Crystal structure of the GTPase-activating protein-related domain from IQGAP1.
ABSTRACT IQGAP1 is a 190-kDa molecular scaffold containing several domains required for interaction with numerous proteins. One domain is homologous to Ras GTPase-activating protein (GAP) domains. However, instead of accelerating hydrolysis of bound GTP on Ras IQGAP1, using its GAP-related domain (GRD) binds to Cdc42 and Rac1 and stabilizes their GTP-bound states. We report here the crystal structure of the isolated IQGAP1 GRD. Despite low sequence conservation, the overall structure of the GRD is very similar to the GAP domains from p120 RasGAP, neurofibromin, and SynGAP. However, instead of the catalytic "arginine finger" seen in functional Ras GAPs, the GRD has a conserved threonine residue. GRD residues 1099-1129 have no structural equivalent in RasGAP and are seen to form an extension at one end of the molecule. Because the sequence of these residues is highly conserved, this region likely confers a functionality particular to IQGAP family GRDs. We have used isothermal titration calorimetry to demonstrate that the isolated GRD binds to active Cdc42. Assuming a mode of interaction similar to that displayed in the Ras-RasGAP complex, we created an energy-minimized model of Cdc42.GTP bound to the GRD. Residues of the GRD that contact Cdc42 map to the surface of the GRD that displays the highest level of sequence conservation. The model indicates that steric clash between threonine 1046 with the phosphate-binding loop and other subtle changes would likely disrupt the proper geometry required for GTP hydrolysis.
Article: Role of IQGAP1, a target of the small GTPases Cdc42 and Rac1, in regulation of E-cadherin- mediated cell-cell adhesion.[show abstract] [hide abstract]
ABSTRACT: The small guanosine triphosphatases (GTPases) Cdc42 and Rac1 regulate E-cadherin-mediated cell-cell adhesion. IQGAP1, a target of Cdc42 and Rac1, was localized with E-cadherin and beta-catenin at sites of cell-cell contact in mouse L fibroblasts expressing E-cadherin (EL cells), and interacted with E-cadherin and beta-catenin both in vivo and in vitro. IQGAP1 induced the dissociation of alpha-catenin from a cadherin-catenin complex in vitro and in vivo. Overexpression of IQGAP1 in EL cells, but not in L cells expressing an E-cadherin-alpha-catenin chimeric protein, resulted in a decrease in E-cadherin-mediated cell-cell adhesive activity. Thus, IQGAP1, acting downstream of Cdc42 and Rac1, appears to regulate cell-cell adhesion through the cadherin-catenin pathway.Science 09/1998; 281(5378):832-5. · 31.20 Impact Factor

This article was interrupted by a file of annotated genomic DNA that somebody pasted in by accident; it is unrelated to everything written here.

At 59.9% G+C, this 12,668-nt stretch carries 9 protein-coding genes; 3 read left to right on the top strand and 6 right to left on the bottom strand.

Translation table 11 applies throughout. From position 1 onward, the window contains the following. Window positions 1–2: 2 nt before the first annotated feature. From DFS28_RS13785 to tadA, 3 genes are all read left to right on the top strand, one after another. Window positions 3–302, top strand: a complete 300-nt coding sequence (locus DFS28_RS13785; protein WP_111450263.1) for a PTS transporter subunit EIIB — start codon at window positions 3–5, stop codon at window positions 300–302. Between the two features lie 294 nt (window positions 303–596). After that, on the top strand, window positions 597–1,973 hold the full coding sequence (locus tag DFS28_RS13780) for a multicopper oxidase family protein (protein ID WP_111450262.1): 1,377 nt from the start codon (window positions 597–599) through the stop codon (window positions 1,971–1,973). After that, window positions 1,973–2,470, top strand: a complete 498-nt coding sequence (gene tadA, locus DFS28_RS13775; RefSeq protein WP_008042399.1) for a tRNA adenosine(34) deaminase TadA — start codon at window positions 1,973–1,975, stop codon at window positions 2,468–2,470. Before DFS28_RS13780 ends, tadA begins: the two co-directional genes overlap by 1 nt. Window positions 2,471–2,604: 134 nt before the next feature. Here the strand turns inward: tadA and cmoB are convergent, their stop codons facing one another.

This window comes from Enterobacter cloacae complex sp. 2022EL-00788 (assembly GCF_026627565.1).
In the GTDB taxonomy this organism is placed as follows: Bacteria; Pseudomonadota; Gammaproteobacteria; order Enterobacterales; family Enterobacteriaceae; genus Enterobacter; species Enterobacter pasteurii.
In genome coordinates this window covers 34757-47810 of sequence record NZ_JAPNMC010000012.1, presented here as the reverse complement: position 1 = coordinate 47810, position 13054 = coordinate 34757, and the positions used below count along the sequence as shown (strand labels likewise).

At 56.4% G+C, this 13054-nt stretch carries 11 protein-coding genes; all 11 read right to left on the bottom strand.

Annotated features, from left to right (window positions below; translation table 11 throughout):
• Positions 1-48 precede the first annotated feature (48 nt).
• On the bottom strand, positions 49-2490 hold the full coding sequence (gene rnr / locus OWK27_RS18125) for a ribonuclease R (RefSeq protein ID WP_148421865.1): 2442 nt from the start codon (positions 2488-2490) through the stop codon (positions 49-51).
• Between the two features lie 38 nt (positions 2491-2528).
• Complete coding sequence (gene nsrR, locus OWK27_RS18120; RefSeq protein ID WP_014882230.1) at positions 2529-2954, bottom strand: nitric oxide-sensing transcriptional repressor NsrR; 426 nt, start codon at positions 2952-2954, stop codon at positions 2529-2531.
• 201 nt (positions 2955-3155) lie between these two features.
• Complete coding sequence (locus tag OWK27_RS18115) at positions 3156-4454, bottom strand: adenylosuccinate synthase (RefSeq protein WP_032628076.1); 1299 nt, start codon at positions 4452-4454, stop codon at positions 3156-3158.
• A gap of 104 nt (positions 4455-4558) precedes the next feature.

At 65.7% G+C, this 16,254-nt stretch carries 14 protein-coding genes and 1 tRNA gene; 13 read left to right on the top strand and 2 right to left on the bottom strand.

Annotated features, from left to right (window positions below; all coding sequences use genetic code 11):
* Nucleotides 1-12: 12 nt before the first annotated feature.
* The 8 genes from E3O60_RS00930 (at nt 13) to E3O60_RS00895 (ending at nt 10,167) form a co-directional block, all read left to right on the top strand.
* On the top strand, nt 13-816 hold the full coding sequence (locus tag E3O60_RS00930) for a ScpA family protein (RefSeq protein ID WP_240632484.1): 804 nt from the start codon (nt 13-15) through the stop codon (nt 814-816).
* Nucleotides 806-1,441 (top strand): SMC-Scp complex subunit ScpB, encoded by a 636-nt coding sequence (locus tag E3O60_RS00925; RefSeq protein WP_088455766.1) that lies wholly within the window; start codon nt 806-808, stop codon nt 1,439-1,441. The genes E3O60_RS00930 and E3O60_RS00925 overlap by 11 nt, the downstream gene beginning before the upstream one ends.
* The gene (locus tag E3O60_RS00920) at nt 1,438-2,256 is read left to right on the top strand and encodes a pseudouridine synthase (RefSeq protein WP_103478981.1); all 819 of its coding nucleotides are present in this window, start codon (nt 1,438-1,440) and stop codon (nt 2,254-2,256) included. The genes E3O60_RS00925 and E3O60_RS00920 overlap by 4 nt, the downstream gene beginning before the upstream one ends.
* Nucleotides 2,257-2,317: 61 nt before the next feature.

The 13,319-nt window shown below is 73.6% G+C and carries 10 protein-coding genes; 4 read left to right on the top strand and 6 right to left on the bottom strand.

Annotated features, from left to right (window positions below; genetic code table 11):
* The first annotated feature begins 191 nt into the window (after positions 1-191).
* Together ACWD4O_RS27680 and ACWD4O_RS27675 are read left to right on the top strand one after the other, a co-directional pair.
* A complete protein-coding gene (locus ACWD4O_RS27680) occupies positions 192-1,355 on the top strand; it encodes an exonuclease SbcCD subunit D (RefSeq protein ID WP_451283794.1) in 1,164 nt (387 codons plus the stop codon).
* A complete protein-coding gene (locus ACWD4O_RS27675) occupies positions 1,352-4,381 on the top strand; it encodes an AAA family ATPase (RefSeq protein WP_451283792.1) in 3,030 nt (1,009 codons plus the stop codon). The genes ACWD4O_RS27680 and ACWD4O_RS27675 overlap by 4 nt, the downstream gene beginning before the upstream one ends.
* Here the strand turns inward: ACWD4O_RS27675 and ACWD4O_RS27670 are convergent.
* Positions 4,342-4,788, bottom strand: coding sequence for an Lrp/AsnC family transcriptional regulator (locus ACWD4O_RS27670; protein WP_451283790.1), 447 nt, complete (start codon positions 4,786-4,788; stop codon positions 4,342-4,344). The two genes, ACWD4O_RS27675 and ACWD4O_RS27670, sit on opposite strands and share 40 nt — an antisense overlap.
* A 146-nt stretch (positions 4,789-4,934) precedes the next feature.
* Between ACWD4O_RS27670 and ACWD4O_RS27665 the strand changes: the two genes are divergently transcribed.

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ABSTRACT: Members of the Rho family of small G proteins transduce signals from plasma-membrane receptors and control cell adhesion, motility and shape by actin cytoskeleton formation. They also activate other kinase cascades. Like all other GTPases, Rho proteins act as molecular switches, with an active GTP-bound form and an inactive GDP-bound form. The active conformation is promoted by guanine-nucleotide exchange factors, and the inactive state by GTPase-activating proteins (GAPs) which stimulate the intrinsic GTPase activity of small G proteins. Rho-specific GAP domains are found in a wide variety of large, multi-functional proteins. Here we report the crystal structure of an active 242-residue C-terminal fragment of human p50rhoGAP. The structure is an unusual arrangement of nine alpha-helices, the core of which includes a four-helix bundle. Residues conserved across the rhoGAP family are largely confined to one face of this bundle, which may be an interaction site for target G proteins. In particular, we propose that Arg 85 and Asn 194 are involved in binding G proteins and enhancing GTPase activity.Nature 02/1997; 385(6615):458-61. · 36.28 Impact Factor
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ABSTRACT: The most damaging change during cancer progression is the switch from a locally growing tumour to a metastatic killer. This switch is believed to involve numerous alterations that allow tumour cells to complete the complex series of events needed for metastasis. Relatively few genes have been implicated in these events. Here we use an in vivo selection scheme to select highly metastatic melanoma cells. By analysing these cells on DNA arrays, we define a pattern of gene expression that correlates with progression to a metastatic phenotype. In particular, we show enhanced expression of several genes involved in extracellular matrix assembly and of a second set of genes that regulate, either directly or indirectly, the actin-based cytoskeleton. One of these, the small GTPase RhoC, enhances metastasis when overexpressed, whereas a dominant-negative Rho inhibits metastasis. Analysis of the phenotype of cells expressing dominant-negative Rho or RhoC indicates that RhoC is important in tumour cell invasion. The genomic approach allows us to identify families of genes involved in a process, not just single genes, and can indicate which molecular and cellular events might be important in complex biological processes such as metastasis.Nature 09/2000; 406(6795):532-5. · 36.28 Impact Factor